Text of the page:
'Our children are suffering' - Debate over Stevenage play area closures continues

Birdseye view of Fairlands play area

People have been seen using parks such as the one at Fairlands, despite the closure imposed by Stevenage Borough Council to help stop the spread of the coronavirus - Credit: SBC

The controversial decision to keep play areas in Stevenage closed has been ignored by some parents, while others continue to call on the council to reconsider.

As we enter the Easter holidays, and the warm weather continues, there have been sightings of children in parks, including Fairlands and St Nicholas - despite locked gates and signs put up by Stevenage Borough Council, intended to keep people out. 

St Nicholas Park Stevenage

St Nicholas Park Stevenage - Credit: Archant

It was announced on January 11 this year that all play areas in the borough would close - a decision which has been reviewed regularly by the council.

The move to close play areas has been criticised by some parents over the last three months

Mum Wendy Walton said: "Children in the town are suffering for this, and it’s looking likely that adults will be able to access indoor gyms before children can access outdoor play areas.


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"It’s very upsetting for us parents. Older kids will jump the fences so this makes the council decision even more pointless. Adults are now allowed in each other’s gardens and can use each other’s bathrooms, but children can’t play on the swings."

She also pointed the council to an open letter from Play England, calling on local authorities to open play areas.

In response to a lengthy complaint from a Stevenage mums group, Hertfordshire's Director for Public Health Jim McManus said: "None of us want to place restrictions like these other than when strictly necessary. 

Jim McManus, director of public health for Hertfordshire

Jim McManus, director of public health for Hertfordshire, agreed with the council's decision to close play areas in Stevenage - Credit: Herts county council

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"We hope to be able to work together to remove these as soon as practicably possible. We wouldn’t do it if we felt there wasn’t a real risk and I think we all want to see a situation where we can lift these.

"SBC made the decision to close playgrounds, a decision they did not take lightly by any means, on the basis of infection risk and having sought my advice on this on several occasions. For the record, I concur with their decision. And none of us feel it’s a decision we want to be in place longer than is strictly necessary."

He went on to cite reasons, such as the current Stevenage infection rate being higher than the rest of the county, household transmission among young people, potential overcrowding and lack of social distancing at playgrounds.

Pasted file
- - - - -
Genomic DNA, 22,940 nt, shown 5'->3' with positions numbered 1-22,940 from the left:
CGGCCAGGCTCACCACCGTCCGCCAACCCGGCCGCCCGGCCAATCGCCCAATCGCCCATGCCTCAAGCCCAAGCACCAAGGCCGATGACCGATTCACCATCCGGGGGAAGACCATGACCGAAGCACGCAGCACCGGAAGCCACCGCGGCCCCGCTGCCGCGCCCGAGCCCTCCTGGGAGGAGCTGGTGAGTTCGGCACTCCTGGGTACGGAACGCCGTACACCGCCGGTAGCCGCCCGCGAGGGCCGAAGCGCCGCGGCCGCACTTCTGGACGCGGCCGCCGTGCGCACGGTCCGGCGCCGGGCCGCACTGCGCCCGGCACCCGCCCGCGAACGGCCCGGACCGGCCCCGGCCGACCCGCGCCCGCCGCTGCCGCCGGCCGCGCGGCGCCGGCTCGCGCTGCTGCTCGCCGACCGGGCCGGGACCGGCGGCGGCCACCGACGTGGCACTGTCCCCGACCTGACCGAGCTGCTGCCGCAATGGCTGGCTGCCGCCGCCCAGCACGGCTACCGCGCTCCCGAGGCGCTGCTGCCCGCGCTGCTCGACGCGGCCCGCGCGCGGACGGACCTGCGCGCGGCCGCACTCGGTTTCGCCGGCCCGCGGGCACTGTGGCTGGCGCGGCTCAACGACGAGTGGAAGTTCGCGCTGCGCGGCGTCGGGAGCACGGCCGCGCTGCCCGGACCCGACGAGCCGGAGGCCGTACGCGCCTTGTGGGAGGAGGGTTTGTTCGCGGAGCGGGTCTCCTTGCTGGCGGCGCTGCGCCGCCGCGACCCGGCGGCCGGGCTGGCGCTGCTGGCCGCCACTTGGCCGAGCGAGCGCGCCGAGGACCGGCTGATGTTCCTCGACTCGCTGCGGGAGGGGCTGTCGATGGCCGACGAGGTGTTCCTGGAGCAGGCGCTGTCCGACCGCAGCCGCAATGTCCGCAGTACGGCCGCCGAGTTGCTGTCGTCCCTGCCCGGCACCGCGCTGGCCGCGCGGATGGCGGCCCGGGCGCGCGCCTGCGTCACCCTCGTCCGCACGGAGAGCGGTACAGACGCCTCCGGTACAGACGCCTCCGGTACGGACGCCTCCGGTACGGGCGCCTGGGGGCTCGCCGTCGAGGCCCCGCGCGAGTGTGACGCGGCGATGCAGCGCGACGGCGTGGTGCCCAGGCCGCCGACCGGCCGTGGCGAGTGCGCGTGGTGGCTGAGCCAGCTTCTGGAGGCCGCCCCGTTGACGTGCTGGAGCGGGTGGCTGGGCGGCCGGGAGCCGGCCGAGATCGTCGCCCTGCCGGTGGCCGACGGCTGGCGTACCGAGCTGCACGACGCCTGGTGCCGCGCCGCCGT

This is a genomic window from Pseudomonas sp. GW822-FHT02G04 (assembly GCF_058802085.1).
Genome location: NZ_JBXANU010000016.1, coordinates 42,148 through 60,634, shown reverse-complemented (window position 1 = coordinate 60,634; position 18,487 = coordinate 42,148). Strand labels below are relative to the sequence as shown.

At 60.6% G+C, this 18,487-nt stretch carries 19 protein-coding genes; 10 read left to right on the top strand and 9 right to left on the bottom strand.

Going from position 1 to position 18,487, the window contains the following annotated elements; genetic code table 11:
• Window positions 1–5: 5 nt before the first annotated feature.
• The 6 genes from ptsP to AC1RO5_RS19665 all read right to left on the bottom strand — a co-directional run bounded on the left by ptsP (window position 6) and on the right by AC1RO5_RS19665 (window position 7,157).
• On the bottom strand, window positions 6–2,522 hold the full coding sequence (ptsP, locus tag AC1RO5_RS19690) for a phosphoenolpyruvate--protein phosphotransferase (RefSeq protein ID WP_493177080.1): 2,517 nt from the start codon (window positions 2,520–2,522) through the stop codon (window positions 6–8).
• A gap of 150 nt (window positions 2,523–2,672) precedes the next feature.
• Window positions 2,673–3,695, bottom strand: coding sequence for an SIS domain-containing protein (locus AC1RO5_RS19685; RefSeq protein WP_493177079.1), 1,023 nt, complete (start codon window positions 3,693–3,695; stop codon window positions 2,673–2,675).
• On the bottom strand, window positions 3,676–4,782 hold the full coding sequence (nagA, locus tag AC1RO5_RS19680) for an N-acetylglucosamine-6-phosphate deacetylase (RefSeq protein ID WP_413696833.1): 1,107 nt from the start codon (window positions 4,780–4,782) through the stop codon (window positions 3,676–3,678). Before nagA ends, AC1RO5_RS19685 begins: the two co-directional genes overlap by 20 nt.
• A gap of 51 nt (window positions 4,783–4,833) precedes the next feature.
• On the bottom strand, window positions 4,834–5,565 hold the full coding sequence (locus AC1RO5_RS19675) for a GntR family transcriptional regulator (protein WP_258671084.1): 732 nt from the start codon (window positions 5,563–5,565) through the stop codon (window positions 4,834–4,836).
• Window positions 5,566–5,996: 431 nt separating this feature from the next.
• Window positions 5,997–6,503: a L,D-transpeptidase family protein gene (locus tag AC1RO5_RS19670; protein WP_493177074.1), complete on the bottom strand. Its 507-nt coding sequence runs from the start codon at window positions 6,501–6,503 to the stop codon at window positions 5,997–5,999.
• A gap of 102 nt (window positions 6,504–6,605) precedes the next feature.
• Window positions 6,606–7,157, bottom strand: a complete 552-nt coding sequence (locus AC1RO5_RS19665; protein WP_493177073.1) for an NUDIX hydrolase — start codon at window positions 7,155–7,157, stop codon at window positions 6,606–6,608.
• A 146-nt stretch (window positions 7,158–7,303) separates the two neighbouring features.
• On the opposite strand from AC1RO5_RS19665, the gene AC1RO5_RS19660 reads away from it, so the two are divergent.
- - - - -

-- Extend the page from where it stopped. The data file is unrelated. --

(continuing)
He also said none of what he had said referred to schools "because the nature of close social contact in households and close physical contact in playgrounds is different from that in schools, and schools have worked hard to put infection control measures in place which are impossible in playgrounds if people do not adhere to social distancing".

An SBC councillor added: "The decision on playgrounds was taken because of exceptionally high rates of infection among three particular age groups in Stevenage: 0 to 11, 12 to 16, and 20 to 39 year olds.  

"Although children do not generally become very ill with coronavirus, once we were experiencing the Kent variant in the autumn, the parents’ age group were becoming severely ill.

"This was different to what we had seen with the earlier variant. Our COVID Marshalls and members of the public had seen these affected age groups not following social distancing in our playgrounds and indeed it is difficult to do so because they are small enclosed spaces which are fenced off.

"We have regularly reviewed this decision, most recently at our COVID Emergency Committee last Friday (26 March) and Professor McManus joined our team to review the figures for Stevenage. Unlike every other area in Hertfordshire, our figures were increasing, specifically among age groups that are likely to use our playgrounds as well as their parents.

"As of the March 18 case rates in all these groups were around or in excess of 80 cases per 100,000 population and have continued to rise. This is why our playgrounds remain closed."

Another claimed that Shepalbury Park was "completely full" on Saturday, and said "we are never going to cut the rate that's rising in Stevenage without getting the message out. Too many people are so unaware."

Coronavirus cases in Stevenage in the latest week have risen again. There were 80 new cases between March 19 and March 25, up 18 on the week before. 

Per 100,000 people, there were 91 cases. The average area in England has 42. 

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